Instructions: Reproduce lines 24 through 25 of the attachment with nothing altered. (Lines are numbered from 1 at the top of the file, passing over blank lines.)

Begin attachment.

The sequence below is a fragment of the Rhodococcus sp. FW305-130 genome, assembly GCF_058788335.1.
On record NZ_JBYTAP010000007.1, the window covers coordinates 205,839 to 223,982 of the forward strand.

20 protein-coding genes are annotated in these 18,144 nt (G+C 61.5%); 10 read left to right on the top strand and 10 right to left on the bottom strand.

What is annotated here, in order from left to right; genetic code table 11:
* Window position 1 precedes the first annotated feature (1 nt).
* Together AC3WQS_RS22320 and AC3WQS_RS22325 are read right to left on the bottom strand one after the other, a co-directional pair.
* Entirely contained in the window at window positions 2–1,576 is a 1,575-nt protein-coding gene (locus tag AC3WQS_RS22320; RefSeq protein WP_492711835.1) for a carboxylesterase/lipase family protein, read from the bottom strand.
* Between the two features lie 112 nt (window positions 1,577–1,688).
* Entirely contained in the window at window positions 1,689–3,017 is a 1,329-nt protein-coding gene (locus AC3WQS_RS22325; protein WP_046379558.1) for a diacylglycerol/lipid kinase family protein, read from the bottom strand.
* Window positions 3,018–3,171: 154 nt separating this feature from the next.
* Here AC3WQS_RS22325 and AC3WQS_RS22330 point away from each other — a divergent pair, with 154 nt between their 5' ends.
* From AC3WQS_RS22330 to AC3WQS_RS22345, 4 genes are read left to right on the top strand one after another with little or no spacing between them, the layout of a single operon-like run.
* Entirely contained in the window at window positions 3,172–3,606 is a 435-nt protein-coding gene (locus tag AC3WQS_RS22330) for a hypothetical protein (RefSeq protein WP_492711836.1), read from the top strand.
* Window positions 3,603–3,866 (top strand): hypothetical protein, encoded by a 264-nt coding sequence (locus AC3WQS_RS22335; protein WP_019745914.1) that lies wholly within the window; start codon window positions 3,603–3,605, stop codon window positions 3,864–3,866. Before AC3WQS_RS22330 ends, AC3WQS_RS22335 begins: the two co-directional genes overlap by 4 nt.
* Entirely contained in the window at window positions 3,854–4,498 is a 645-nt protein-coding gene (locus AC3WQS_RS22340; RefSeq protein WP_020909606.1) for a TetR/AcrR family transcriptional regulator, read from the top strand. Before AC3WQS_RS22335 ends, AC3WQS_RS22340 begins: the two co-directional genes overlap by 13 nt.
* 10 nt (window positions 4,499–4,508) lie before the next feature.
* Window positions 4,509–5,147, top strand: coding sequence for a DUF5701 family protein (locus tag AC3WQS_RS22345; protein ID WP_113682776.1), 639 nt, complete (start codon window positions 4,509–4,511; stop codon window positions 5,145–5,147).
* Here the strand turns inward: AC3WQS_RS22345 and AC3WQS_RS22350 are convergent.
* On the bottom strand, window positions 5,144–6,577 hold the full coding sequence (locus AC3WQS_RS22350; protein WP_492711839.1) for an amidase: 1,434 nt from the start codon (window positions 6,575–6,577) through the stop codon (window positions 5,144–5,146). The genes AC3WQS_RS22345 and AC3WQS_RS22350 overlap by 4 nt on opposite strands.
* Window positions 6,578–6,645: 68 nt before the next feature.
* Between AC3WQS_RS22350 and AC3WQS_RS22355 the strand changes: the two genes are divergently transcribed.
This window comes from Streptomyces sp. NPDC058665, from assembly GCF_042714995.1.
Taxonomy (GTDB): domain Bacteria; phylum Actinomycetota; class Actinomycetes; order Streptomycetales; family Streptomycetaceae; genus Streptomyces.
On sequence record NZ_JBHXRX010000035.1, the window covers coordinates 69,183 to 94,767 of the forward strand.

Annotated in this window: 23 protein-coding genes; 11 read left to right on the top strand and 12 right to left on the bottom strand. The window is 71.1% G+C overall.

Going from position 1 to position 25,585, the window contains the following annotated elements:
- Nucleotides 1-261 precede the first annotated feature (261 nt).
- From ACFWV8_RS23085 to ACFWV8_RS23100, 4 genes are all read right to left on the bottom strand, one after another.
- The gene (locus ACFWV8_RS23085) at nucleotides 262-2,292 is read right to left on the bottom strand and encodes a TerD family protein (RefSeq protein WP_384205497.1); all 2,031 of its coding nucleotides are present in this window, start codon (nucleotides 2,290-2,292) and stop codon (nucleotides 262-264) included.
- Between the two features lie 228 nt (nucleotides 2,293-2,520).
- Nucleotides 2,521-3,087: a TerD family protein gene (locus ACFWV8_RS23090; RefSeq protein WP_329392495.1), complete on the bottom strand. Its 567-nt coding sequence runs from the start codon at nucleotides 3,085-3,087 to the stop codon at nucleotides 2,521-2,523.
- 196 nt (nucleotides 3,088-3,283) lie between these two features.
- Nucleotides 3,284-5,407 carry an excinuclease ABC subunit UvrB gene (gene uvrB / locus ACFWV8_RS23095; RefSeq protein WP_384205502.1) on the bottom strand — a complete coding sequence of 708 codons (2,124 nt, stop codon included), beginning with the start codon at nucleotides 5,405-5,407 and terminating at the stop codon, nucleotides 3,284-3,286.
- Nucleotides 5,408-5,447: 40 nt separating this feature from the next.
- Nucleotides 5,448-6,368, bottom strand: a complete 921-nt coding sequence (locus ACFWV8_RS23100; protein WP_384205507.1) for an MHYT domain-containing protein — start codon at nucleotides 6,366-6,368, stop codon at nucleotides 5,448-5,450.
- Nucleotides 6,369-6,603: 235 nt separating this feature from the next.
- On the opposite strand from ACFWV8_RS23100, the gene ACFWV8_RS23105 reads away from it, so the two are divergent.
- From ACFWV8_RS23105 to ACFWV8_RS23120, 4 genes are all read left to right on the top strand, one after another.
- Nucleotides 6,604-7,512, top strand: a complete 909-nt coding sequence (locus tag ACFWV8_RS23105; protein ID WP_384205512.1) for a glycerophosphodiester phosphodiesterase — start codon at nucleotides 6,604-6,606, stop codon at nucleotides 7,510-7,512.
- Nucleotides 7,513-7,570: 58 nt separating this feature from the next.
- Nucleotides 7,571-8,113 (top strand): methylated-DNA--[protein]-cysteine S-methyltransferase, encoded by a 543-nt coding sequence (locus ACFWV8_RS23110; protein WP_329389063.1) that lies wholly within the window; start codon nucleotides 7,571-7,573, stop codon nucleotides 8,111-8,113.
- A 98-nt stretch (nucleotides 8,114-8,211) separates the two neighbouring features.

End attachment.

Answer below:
On sequence record NZ_JBHXRX010000035.1, the window covers coordinates 69,183 to 94,767 of the forward strand.

Annotated in this window: 23 protein-coding genes; 11 read left to right on the top strand and 12 right to left on the bottom strand. The window is 71.1% G+C overall.